Clinton St. Quarterly, Vol. 3 No. 2 Summer 1981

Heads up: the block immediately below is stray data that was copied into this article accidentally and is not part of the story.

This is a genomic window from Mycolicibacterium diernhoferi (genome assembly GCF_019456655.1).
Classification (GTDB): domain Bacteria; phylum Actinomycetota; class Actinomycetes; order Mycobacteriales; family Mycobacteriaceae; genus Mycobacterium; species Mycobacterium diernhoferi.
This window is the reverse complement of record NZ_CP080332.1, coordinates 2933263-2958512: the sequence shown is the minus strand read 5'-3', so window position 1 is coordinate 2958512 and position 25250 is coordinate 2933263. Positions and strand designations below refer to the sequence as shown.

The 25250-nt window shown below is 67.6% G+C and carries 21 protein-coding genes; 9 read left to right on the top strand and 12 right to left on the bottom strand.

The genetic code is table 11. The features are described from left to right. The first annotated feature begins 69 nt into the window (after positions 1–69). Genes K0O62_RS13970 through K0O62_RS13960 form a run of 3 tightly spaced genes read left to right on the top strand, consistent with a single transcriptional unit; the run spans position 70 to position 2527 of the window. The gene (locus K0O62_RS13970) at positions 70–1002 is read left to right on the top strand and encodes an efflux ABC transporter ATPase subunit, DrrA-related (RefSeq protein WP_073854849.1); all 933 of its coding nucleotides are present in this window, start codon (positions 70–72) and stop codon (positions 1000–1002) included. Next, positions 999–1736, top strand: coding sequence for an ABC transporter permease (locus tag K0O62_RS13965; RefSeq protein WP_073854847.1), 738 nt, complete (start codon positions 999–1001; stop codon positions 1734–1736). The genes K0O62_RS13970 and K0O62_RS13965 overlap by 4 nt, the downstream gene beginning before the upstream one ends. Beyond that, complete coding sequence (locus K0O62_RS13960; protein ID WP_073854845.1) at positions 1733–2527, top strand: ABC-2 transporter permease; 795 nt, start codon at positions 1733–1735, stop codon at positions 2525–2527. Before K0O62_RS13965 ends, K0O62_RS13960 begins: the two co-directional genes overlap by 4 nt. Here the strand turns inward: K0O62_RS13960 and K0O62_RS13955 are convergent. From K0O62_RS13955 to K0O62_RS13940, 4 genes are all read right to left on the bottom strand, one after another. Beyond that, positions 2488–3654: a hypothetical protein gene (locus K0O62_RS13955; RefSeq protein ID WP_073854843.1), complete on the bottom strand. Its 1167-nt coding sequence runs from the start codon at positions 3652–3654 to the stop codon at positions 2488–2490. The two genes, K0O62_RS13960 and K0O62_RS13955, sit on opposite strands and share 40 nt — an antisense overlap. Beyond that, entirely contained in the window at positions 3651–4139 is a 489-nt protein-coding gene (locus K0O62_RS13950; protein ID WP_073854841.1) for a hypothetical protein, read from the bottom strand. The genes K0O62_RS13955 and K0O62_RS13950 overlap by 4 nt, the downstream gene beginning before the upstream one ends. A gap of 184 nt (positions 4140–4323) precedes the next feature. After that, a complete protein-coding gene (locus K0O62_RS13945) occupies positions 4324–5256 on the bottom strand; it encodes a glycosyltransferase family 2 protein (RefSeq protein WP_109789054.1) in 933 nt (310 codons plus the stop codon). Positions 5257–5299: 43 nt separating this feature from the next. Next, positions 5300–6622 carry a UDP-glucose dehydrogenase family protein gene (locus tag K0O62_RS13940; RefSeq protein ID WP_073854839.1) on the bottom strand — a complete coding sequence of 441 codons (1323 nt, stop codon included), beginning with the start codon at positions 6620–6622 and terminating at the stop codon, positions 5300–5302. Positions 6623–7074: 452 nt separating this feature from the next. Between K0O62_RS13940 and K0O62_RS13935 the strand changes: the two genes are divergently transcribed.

expanded in the community for within this project is an important seed of self-help. Johnson sees a time not too distant when organizations like Legal Aid will disappear. Unfortunately, these organizations while providing useful services have not “empowered the people to continue on after they are gone. What happens,” she asks, “when they’re all gone and nobody cares about enforcing the laws?” As an answer, she proposes to train more volunteer paralegals who can act as advocates to people in the community. THE CRIB is soliciting sponsorships of $100 from businesses and private clubs to fund a paralegal for a year. This amount will cover food, transportation and childcare. THE FOOD distribution program, called Hi Chair, is operated by volunteers who pick the food up from the Food Bank (which gathers food from whatever sources will donate it for Portland’s hungry) and hand it out at their King Facility office once a week. Sixty to seventy members take advantage of this no- questions-asked service for a 25C fee. “A lot of people say, well, they’ve got food stamps so they don’t need that much food,” says Johnson. “See I know that the street value of food stamps is a third of the face value. O.K? That’s reality. People are selling food stamps to subsidize their income. Now I can’t say they’re their food stamps cause I don’t know that they’re selling them. But I know that if I were hard pressed for money, you know you’re going to provide for your family. We have people who are utilizing our food distribution aspect, some don’t receive food stamps, some do receive food stamps. So we’re saying we only subsidize what they have because we have to be very realistic about this whole thing. And we don’t have to operate with a sheet over our eyes.” community, something which is painfully scarce now, and the housing component of THE CRIB is looking into building or buying housing to be cooperatively owned by the residents. Linda is undaunted by the size of the project or the lack of capital. “We’ve operated for three years with no money. I don’t think I’m being optimistic. We could put it together even if we sell shares to our members.” For now, they are operating a landlord/tenant hotline where people can get answers to questions about their legal rights over the phone. Funding for THE CRIB would baffle most bureaucrats. Membership in the organization costs $2 a month plus 25C for each activity or service the member takes advantage of. Ms. Johnson says they don’t coerce people to pay the dues because they don’t want to scare anybody off and they would rather spend their time elsewhere. But they bring in enough from their 580-some members to pay the rent. They also get CETA money to hire teenagers to work in their various projects as part of the Youth Career Training Program, and have a grant from the McKenzie River Gathering to pay expenses for parents who use their school advocacy program. This last expenditure is necessary according to Ms. Johnson because “these are barriers in our community. People are interested, but you’ve got to realize that people don’t have the tangible things in our community that other communities have so we’ve got to remove the barriers toward participation.” The rest of the labor is volunteered. Linda is firm about her volunteer status. “This is my personal opinion: I don’t think you can get a good volunteer who is interested in the success or failure of the group if the person they’re volunteering for is getting paid. If you really believe what you say you believe, then you we just let them be kids because that’s what they are. They’re too young to be in the Army. It was out of this program that the adult literacy project grew. Workers helping to distribute food began noticing that some of the adults who came to pick up food couldn’t read the signs with instructions printed on them. They would often bring a child along to read for them. Now the project has about 15 adults (age 16 and over) being taught to read every Wednesday and Thursday from 7 to 9 p.m. Their objective is to bring reading skills up to the third grade level at which point community college classes can take over in helping them toward their Graduate Equivalence Degree (G.E.D.). As a first step toward creating earning opportunities in their community, THE CRIB has organized an Extended Saturday Market, held the second and third Saturdays of each month (beginning in May) in the underground parking lot of Fred Meyers on Killingsworth and Union. People can bring just about anything to sell: baked goods, produce, crafts, clothing, and the cost to the vendor is $5 each Saturday. It has been well-attended and Linda wants to boost the business further with live entertainment. She sees this as one of the few outlets for N.E. teenagers to make money legally. “We have one teenager who came and sold her clothes and dolls and toys she no longer needed. The next time she saw we didn’t have coffee and it was cold so she came down and sold coffee.” The market will continue at least through the summer and possibly into December. JOHNSON SEEMS to have limitless vision of the possibilities of cooperative community action. For example, she wants to create affordable housing in the have got to commit yourself as much as you’re asking the volunteer to. Now, that might be a ploy to get people to work,” she added laughing, “but I wouldn’t ask them to do any more than I do.” “I think that what we have to be talking about are what kind of networks can be developed now to safeguard ourselves from the pressure that’s going to take place.” For THE CRIB’s members, the pressure will certainly be a drastic cut in food stamps and other government benefits along with continued increases in the cost of clothing, housing, fuel and food. As the poor are increasingly abandoned, Linda fears there will be friction among the hungry and that food riots will be the next kind of riots we see here. So she would like to see people start putting 10% of every dollar they have toward developing an emergency storehouse for the family. And she sees the possibility of bulk buying on a community basis: food, clothing and fuel. And the creation of solar and wind power as resources for the poor. THE CRIB, she believes, can be the vehicle for this community self-sufficiency. At the end of conversation, I asked Linda if she didn’t think she was rather unusual to be coordinating this effort as a volunteer with such dedication. And didn’t she see that this kind of organization was not necessarily repeatable in other communities. “Well,” she said, “I’d like to think I’m unusual but the truth is I’m not. I know this can happen in other communities because it is happening. There’s a group in San Francisco that’s doing the same kind of thing. And the way I look at it, if a community can’t find the people to make this happen, they don’t need it.” • SUMMER OF'81 BOOK ARTS & CALLIGRAPHY CERAMICS DRAWING & DESIGN PRINTMAKING FIBERS & TEXTILES PHOTOGRAPHY METALWORKING WOODWORKING College Credit Available Summer classes and Workshops Beginning All Summer Long Call 297-5544 for information at the west end of Burnside Clinton St. Quarterly 13